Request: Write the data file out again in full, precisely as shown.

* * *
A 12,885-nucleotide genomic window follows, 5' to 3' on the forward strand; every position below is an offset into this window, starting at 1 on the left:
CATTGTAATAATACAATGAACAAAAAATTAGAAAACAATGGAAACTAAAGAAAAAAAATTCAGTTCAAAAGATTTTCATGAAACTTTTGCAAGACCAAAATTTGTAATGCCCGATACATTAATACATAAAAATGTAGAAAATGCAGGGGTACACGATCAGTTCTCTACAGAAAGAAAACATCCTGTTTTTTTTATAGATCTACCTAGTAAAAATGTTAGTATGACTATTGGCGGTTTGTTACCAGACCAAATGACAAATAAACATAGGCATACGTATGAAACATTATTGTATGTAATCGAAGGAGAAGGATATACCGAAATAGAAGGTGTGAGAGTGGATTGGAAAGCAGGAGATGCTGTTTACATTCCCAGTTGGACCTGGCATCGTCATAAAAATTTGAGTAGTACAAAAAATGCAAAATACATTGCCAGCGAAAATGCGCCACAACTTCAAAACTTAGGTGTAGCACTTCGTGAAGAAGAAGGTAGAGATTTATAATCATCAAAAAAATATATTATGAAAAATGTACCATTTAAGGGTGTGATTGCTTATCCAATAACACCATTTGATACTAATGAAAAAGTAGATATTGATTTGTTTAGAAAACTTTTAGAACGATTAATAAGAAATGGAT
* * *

A 12,885-nucleotide genomic window follows, 5' to 3' on the forward strand; every position below is an offset into this window, starting at 1 on the left:
CATTGTAATAATACAATGAACAAAAAATTAGAAAACAATGGAAACTAAAGAAAAAAAATTCAGTTCAAAAGATTTTCATGAAACTTTTGCAAGACCAAAATTTGTAATGCCCGATACATTAATACATAAAAATGTAGAAAATGCAGGGGTACACGATCAGTTCTCTACAGAAAGAAAACATCCTGTTTTTTTTATAGATCTACCTAGTAAAAATGTTAGTATGACTATTGGCGGTTTGTTACCAGACCAAATGACAAATAAACATAGGCATACGTATGAAACATTATTGTATGTAATCGAAGGAGAAGGATATACCGAAATAGAAGGTGTGAGAGTGGATTGGAAAGCAGGAGATGCTGTTTACATTCCCAGTTGGACCTGGCATCGTCATAAAAATTTGAGTAGTACAAAAAATGCAAAATACATTGCCAGCGAAAATGCGCCACAACTTCAAAACTTAGGTGTAGCACTTCGTGAAGAAGAAGGTAGAGATTTATAATCATCAAAAAAATATATTATGAAAAATGTACCATTTAAGGGTGTGATTGCTTATCCAATAACACCATTTGATACTAATGAAAAAGTAGATATTGATTTGTTTAGAAAACTTTTAGAACGATTAATAAGAAATGGAT